What would I do?
The recent terrorist shootings around the world make for scary reading. Indeed, as I write this Brussels is still in lockdown, due to specific information about ‘persons known’ targeting various locations in the city, and military helicopters have been whirring over West London most of the day.
It’s impossible not to feel empathy for the victims, and for those left to pick up the pieces of their lives. But it’s not the end: indeed, it could be just the beginning of a period when we will have to be at our most alert to potential danger. And I don’t feel the urge to adjust my behaviour, to avoid public transport or crowded shopping malls (or at least, no more than normal).
What does confuse me is what I should do if a ‘situation’ arises? Our Government’s latest advice is that if you are caught up in a gun attack, you should ‘run, hide and tell’. Run, hide and tell? Unless adrenaline has a profound affect on arthritic knees, I won’t be running anywhere. Limping, crawling or walking away as fast as I can is the more likely alternative. But I wonder if even that is the right option.
Whereas the National Counter Terrorism Security Office says that, if escaping from gunfire is not an option, people should try to find cover behind ‘substantial brickwork or heavy reinforced walls’, and then call 999, the security agencies in the US offer differing advice. They say that we should ‘run, hide and fight’.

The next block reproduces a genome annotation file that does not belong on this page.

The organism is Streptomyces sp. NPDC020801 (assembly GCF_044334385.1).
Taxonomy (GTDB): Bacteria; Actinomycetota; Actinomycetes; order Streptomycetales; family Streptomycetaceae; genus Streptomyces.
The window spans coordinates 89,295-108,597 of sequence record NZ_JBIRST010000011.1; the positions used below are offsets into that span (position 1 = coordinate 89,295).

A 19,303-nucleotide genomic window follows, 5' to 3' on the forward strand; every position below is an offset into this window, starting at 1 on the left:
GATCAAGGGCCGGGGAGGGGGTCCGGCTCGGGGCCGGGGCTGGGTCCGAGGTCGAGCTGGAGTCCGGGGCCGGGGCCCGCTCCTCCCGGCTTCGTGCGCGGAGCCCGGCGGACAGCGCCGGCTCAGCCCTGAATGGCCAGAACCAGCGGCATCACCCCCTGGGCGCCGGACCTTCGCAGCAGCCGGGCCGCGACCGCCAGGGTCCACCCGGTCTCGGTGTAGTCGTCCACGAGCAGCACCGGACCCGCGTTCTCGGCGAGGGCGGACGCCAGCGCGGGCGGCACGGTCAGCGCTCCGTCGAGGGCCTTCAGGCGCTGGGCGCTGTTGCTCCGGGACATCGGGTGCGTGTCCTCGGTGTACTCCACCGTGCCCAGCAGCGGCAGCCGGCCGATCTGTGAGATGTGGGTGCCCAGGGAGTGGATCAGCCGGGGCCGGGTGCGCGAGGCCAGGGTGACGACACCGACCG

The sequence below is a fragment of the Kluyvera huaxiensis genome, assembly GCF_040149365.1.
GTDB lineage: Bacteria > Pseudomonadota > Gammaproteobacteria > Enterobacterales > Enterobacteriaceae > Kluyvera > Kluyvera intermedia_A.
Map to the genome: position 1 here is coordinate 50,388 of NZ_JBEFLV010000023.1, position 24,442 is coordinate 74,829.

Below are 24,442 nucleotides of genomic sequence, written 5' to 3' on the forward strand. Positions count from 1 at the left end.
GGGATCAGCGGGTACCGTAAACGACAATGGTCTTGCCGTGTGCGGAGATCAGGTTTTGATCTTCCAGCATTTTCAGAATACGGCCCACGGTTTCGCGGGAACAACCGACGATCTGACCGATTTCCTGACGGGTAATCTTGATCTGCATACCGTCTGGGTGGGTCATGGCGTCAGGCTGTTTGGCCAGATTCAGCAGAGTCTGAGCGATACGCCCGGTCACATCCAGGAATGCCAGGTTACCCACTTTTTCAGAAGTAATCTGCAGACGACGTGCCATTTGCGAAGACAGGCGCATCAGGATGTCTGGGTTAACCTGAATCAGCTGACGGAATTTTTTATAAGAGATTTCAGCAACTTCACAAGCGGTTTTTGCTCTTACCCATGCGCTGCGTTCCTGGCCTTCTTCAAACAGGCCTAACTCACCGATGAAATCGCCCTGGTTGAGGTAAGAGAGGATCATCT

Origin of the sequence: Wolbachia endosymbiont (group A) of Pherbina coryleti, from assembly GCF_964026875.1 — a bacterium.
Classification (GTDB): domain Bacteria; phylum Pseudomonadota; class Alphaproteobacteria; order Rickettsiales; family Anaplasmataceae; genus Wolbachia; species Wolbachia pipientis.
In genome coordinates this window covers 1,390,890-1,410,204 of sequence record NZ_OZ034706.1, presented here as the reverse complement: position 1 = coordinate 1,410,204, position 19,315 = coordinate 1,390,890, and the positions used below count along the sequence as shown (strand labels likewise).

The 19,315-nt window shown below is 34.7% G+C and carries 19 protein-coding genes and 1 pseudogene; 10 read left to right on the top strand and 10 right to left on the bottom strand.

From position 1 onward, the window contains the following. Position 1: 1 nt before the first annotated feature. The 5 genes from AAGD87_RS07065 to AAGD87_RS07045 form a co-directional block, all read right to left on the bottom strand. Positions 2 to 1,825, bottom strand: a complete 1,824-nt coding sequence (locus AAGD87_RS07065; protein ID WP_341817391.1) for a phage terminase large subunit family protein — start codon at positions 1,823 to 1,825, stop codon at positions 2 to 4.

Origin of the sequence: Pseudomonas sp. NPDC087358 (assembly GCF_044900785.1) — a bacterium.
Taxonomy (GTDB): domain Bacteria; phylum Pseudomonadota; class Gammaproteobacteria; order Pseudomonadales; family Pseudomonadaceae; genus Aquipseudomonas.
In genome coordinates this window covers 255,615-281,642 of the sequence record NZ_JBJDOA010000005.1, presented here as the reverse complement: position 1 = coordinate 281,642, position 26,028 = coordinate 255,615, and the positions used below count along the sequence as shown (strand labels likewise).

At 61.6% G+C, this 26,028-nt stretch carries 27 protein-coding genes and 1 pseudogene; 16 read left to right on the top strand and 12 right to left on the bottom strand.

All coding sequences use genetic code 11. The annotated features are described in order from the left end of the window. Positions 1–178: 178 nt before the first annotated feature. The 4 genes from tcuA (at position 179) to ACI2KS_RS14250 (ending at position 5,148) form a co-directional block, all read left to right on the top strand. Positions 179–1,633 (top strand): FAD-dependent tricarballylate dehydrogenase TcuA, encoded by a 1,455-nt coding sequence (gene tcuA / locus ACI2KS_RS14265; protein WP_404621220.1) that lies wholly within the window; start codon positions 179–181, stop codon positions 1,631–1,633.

Thinking back to the summer, and the man who was spied loading his gun while in the toilet of the train from Amsterdam to Paris and subsequently taken down by fellow travellers, I wonder if they have a point. In fact, the American advice comes from a study of 160 ‘active shooter events’, which apparently showed that in 21 cases the gunman was overpowered by unarmed civilians.
What’s going to offer the best chance of survival: running, acting dead, or catching the shooter unawares while reloading and overpowering him? You can tell I’ve been giving this a fair amount of thought in my waking hours. Would I be able to work out whether he/she was wearing a suicide vest? Would I have room in my handbag to carry my heaviest frying pan? Is pepper spray a viable option?
I can only hope that my sixth sense for trouble, developed in my teens, is as effective now as it was then. Or are we, like cats, granted nine lives? I know that, as a family, we have lost a few of ours, but the current threat cannot make us change our behaviour because we are scared of losing a few more.
I also know that it’s far more likely that I’ll come off my bike – again. Although one in the family with a compound fracture of the arm is enough to be getting on with.
What would I do in the face of danger? Knowing me, probably try to slip away unseen. But I hope if I were to spot a potential threat and thought I could do something to prevent it, that I would.